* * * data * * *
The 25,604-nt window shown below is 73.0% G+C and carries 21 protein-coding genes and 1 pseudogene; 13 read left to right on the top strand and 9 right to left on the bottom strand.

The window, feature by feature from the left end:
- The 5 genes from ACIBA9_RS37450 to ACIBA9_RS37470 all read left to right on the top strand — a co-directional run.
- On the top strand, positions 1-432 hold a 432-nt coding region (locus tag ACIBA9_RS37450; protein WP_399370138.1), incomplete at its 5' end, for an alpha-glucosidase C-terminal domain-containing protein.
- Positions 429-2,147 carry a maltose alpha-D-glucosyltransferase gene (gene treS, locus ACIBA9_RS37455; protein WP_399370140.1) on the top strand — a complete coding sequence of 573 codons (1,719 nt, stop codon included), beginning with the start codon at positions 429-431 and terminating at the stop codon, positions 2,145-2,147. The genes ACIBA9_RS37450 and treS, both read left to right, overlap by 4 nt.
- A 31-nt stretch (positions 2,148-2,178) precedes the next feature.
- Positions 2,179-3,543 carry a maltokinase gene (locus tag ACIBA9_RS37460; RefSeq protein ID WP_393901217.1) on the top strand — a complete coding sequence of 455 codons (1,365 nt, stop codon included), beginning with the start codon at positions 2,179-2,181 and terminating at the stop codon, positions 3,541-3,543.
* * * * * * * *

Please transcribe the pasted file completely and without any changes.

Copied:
The 25,604-nt window shown below is 73.0% G+C and carries 21 protein-coding genes and 1 pseudogene; 13 read left to right on the top strand and 9 right to left on the bottom strand.

The window, feature by feature from the left end:
- The 5 genes from ACIBA9_RS37450 to ACIBA9_RS37470 all read left to right on the top strand — a co-directional run.
- On the top strand, positions 1-432 hold a 432-nt coding region (locus tag ACIBA9_RS37450; protein WP_399370138.1), incomplete at its 5' end, for an alpha-glucosidase C-terminal domain-containing protein.
- Positions 429-2,147 carry a maltose alpha-D-glucosyltransferase gene (gene treS, locus ACIBA9_RS37455; protein WP_399370140.1) on the top strand — a complete coding sequence of 573 codons (1,719 nt, stop codon included), beginning with the start codon at positions 429-431 and terminating at the stop codon, positions 2,145-2,147. The genes ACIBA9_RS37450 and treS, both read left to right, overlap by 4 nt.
- A 31-nt stretch (positions 2,148-2,178) precedes the next feature.
- Positions 2,179-3,543 carry a maltokinase gene (locus tag ACIBA9_RS37460; RefSeq protein ID WP_393901217.1) on the top strand — a complete coding sequence of 455 codons (1,365 nt, stop codon included), beginning with the start codon at positions 2,179-2,181 and terminating at the stop codon, positions 3,541-3,543.